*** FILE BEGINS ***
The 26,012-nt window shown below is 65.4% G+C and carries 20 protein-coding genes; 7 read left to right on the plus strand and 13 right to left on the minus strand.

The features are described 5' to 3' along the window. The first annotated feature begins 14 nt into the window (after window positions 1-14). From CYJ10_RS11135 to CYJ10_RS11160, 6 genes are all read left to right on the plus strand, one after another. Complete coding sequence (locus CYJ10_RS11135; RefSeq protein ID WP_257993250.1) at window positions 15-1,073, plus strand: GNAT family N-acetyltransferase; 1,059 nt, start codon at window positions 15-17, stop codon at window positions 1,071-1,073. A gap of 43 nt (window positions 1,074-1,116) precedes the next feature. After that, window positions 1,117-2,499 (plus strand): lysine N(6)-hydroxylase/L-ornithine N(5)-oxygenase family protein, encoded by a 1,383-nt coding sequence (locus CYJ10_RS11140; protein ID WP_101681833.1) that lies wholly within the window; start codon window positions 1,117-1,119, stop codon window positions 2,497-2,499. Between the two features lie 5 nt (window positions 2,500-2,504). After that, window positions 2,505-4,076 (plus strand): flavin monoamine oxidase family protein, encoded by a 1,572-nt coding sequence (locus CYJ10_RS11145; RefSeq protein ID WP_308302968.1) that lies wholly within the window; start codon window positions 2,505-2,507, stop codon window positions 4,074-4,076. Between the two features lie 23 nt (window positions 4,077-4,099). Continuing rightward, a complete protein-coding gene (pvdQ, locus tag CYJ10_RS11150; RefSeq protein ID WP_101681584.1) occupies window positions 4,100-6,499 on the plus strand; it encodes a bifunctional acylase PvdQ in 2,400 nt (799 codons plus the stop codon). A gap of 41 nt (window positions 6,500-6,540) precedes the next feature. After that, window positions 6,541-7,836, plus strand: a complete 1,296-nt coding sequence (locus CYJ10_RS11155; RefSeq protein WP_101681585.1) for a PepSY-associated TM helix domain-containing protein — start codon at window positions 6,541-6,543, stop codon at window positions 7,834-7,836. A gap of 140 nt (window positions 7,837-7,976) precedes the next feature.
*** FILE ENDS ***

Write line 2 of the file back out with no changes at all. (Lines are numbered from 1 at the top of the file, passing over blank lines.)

The features are described 5' to 3' along the window. The first annotated feature begins 14 nt into the window (after window positions 1-14). From CYJ10_RS11135 to CYJ10_RS11160, 6 genes are all read left to right on the plus strand, one after another. Complete coding sequence (locus CYJ10_RS11135; RefSeq protein ID WP_257993250.1) at window positions 15-1,073, plus strand: GNAT family N-acetyltransferase; 1,059 nt, start codon at window positions 15-17, stop codon at window positions 1,071-1,073. A gap of 43 nt (window positions 1,074-1,116) precedes the next feature. After that, window positions 1,117-2,499 (plus strand): lysine N(6)-hydroxylase/L-ornithine N(5)-oxygenase family protein, encoded by a 1,383-nt coding sequence (locus CYJ10_RS11140; protein ID WP_101681833.1) that lies wholly within the window; start codon window positions 1,117-1,119, stop codon window positions 2,497-2,499. Between the two features lie 5 nt (window positions 2,500-2,504). After that, window positions 2,505-4,076 (plus strand): flavin monoamine oxidase family protein, encoded by a 1,572-nt coding sequence (locus CYJ10_RS11145; RefSeq protein ID WP_308302968.1) that lies wholly within the window; start codon window positions 2,505-2,507, stop codon window positions 4,074-4,076. Between the two features lie 23 nt (window positions 4,077-4,099). Continuing rightward, a complete protein-coding gene (pvdQ, locus tag CYJ10_RS11150; RefSeq protein ID WP_101681584.1) occupies window positions 4,100-6,499 on the plus strand; it encodes a bifunctional acylase PvdQ in 2,400 nt (799 codons plus the stop codon). A gap of 41 nt (window positions 6,500-6,540) precedes the next feature. After that, window positions 6,541-7,836, plus strand: a complete 1,296-nt coding sequence (locus CYJ10_RS11155; RefSeq protein WP_101681585.1) for a PepSY-associated TM helix domain-containing protein — start codon at window positions 6,541-6,543, stop codon at window positions 7,834-7,836. A gap of 140 nt (window positions 7,837-7,976) precedes the next feature.